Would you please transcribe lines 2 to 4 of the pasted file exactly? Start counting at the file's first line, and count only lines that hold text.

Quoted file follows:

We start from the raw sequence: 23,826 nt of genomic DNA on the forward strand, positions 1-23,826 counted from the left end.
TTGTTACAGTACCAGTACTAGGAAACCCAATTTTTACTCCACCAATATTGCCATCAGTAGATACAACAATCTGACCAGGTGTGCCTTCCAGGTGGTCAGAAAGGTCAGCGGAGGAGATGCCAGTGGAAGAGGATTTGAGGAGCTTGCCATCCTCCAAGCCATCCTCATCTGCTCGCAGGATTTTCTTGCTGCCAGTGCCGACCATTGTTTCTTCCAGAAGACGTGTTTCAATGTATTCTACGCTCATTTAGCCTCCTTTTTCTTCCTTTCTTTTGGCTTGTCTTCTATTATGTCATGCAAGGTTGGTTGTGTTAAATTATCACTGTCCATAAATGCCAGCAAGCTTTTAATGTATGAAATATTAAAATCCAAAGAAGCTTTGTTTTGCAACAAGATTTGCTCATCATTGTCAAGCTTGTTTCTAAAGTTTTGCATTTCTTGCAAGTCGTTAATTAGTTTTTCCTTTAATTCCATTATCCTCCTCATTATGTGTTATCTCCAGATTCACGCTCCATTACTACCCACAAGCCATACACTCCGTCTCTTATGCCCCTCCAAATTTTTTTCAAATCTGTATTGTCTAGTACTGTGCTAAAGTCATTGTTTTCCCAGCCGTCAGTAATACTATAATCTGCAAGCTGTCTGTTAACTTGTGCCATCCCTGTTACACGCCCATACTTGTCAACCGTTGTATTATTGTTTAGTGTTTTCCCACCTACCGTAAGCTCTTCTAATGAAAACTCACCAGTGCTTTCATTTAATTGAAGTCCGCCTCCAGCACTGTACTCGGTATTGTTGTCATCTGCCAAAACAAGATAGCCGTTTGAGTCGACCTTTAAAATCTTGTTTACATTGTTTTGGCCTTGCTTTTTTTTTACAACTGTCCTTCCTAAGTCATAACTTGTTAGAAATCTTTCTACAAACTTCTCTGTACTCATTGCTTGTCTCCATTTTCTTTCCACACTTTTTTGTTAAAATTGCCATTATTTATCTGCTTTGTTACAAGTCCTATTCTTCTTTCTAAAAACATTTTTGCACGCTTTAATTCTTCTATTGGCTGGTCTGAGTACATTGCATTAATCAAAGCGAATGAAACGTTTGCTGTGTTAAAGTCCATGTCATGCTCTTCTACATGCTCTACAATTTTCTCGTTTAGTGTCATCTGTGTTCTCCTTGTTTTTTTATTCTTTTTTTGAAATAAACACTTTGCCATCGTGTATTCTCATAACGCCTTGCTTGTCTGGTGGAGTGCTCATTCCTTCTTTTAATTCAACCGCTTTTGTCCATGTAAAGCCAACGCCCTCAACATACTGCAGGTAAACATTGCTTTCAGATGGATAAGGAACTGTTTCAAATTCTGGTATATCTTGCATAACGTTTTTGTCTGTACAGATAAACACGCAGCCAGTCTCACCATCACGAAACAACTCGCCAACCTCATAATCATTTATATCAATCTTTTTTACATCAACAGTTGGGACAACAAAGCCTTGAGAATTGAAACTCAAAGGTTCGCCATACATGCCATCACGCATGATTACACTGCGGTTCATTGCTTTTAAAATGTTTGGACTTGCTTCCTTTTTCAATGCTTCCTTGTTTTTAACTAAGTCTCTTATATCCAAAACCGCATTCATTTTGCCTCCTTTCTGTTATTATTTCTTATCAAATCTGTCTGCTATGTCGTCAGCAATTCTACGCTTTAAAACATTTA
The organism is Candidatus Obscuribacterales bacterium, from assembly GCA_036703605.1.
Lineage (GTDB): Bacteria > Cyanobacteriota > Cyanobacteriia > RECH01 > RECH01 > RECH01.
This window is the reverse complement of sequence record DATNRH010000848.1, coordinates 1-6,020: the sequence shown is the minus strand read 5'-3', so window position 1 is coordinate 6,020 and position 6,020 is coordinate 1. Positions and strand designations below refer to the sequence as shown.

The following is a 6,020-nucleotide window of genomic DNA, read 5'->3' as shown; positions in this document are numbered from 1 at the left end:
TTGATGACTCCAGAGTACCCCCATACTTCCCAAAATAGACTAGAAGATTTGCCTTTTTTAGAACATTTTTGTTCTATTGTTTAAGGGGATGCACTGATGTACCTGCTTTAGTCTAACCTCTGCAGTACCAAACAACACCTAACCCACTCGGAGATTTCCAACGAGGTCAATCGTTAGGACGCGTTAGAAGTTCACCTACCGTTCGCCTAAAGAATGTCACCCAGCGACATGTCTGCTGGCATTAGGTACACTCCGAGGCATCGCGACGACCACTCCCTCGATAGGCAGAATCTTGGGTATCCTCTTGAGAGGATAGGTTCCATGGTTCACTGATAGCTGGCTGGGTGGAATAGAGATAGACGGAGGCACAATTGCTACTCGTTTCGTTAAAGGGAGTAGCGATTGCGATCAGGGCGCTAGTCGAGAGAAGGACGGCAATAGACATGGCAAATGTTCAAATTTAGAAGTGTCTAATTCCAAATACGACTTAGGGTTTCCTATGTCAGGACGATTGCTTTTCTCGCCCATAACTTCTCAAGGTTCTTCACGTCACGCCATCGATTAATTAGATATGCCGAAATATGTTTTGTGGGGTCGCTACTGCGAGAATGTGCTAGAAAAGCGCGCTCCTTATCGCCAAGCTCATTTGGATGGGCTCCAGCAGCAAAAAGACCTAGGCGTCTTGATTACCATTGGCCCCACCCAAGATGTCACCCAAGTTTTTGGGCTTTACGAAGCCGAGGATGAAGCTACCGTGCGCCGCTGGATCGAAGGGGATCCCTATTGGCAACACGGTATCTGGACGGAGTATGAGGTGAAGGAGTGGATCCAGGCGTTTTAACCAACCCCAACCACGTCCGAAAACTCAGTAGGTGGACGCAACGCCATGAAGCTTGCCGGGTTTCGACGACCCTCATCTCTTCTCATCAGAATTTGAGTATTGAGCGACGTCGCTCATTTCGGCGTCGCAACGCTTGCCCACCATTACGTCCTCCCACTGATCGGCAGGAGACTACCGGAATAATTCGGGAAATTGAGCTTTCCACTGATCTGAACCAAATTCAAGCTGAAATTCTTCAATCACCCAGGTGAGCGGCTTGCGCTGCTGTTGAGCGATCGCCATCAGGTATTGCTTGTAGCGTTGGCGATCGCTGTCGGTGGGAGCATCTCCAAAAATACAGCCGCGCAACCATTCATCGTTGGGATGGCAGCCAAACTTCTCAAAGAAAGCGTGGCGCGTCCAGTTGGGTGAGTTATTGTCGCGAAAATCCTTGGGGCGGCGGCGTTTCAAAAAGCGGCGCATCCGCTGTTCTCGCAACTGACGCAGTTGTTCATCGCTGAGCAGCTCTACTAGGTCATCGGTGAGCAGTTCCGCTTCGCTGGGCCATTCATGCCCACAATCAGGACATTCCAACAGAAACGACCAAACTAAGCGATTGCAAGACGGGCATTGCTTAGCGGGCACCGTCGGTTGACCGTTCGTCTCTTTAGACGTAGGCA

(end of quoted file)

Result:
TTGTTACAGTACCAGTACTAGGAAACCCAATTTTTACTCCACCAATATTGCCATCAGTAGATACAACAATCTGACCAGGTGTGCCTTCCAGGTGGTCAGAAAGGTCAGCGGAGGAGATGCCAGTGGAAGAGGATTTGAGGAGCTTGCCATCCTCCAAGCCATCCTCATCTGCTCGCAGGATTTTCTTGCTGCCAGTGCCGACCATTGTTTCTTCCAGAAGACGTGTTTCAATGTATTCTACGCTCATTTAGCCTCCTTTTTCTTCCTTTCTTTTGGCTTGTCTTCTATTATGTCATGCAAGGTTGGTTGTGTTAAATTATCACTGTCCATAAATGCCAGCAAGCTTTTAATGTATGAAATATTAAAATCCAAAGAAGCTTTGTTTTGCAACAAGATTTGCTCATCATTGTCAAGCTTGTTTCTAAAGTTTTGCATTTCTTGCAAGTCGTTAATTAGTTTTTCCTTTAATTCCATTATCCTCCTCATTATGTGTTATCTCCAGATTCACGCTCCATTACTACCCACAAGCCATACACTCCGTCTCTTATGCCCCTCCAAATTTTTTTCAAATCTGTATTGTCTAGTACTGTGCTAAAGTCATTGTTTTCCCAGCCGTCAGTAATACTATAATCTGCAAGCTGTCTGTTAACTTGTGCCATCCCTGTTACACGCCCATACTTGTCAACCGTTGTATTATTGTTTAGTGTTTTCCCACCTACCGTAAGCTCTTCTAATGAAAACTCACCAGTGCTTTCATTTAATTGAAGTCCGCCTCCAGCACTGTACTCGGTATTGTTGTCATCTGCCAAAACAAGATAGCCGTTTGAGTCGACCTTTAAAATCTTGTTTACATTGTTTTGGCCTTGCTTTTTTTTTACAACTGTCCTTCCTAAGTCATAACTTGTTAGAAATCTTTCTACAAACTTCTCTGTACTCATTGCTTGTCTCCATTTTCTTTCCACACTTTTTTGTTAAAATTGCCATTATTTATCTGCTTTGTTACAAGTCCTATTCTTCTTTCTAAAAACATTTTTGCACGCTTTAATTCTTCTATTGGCTGGTCTGAGTACATTGCATTAATCAAAGCGAATGAAACGTTTGCTGTGTTAAAGTCCATGTCATGCTCTTCTACATGCTCTACAATTTTCTCGTTTAGTGTCATCTGTGTTCTCCTTGTTTTTTTATTCTTTTTTTGAAATAAACACTTTGCCATCGTGTATTCTCATAACGCCTTGCTTGTCTGGTGGAGTGCTCATTCCTTCTTTTAATTCAACCGCTTTTGTCCATGTAAAGCCAACGCCCTCAACATACTGCAGGTAAACATTGCTTTCAGATGGATAAGGAACTGTTTCAAATTCTGGTATATCTTGCATAACGTTTTTGTCTGTACAGATAAACACGCAGCCAGTCTCACCATCACGAAACAACTCGCCAACCTCATAATCATTTATATCAATCTTTTTTACATCAACAGTTGGGACAACAAAGCCTTGAGAATTGAAACTCAAAGGTTCGCCATACATGCCATCACGCATGATTACACTGCGGTTCATTGCTTTTAAAATGTTTGGACTTGCTTCCTTTTTCAATGCTTCCTTGTTTTTAACTAAGTCTCTTATATCCAAAACCGCATTCATTTTGCCTCCTTTCTGTTATTATTTCTTATCAAATCTGTCTGCTATGTCGTCAGCAATTCTACGCTTTAAAACATTTA
The organism is Candidatus Obscuribacterales bacterium, from assembly GCA_036703605.1.
Lineage (GTDB): Bacteria > Cyanobacteriota > Cyanobacteriia > RECH01 > RECH01 > RECH01.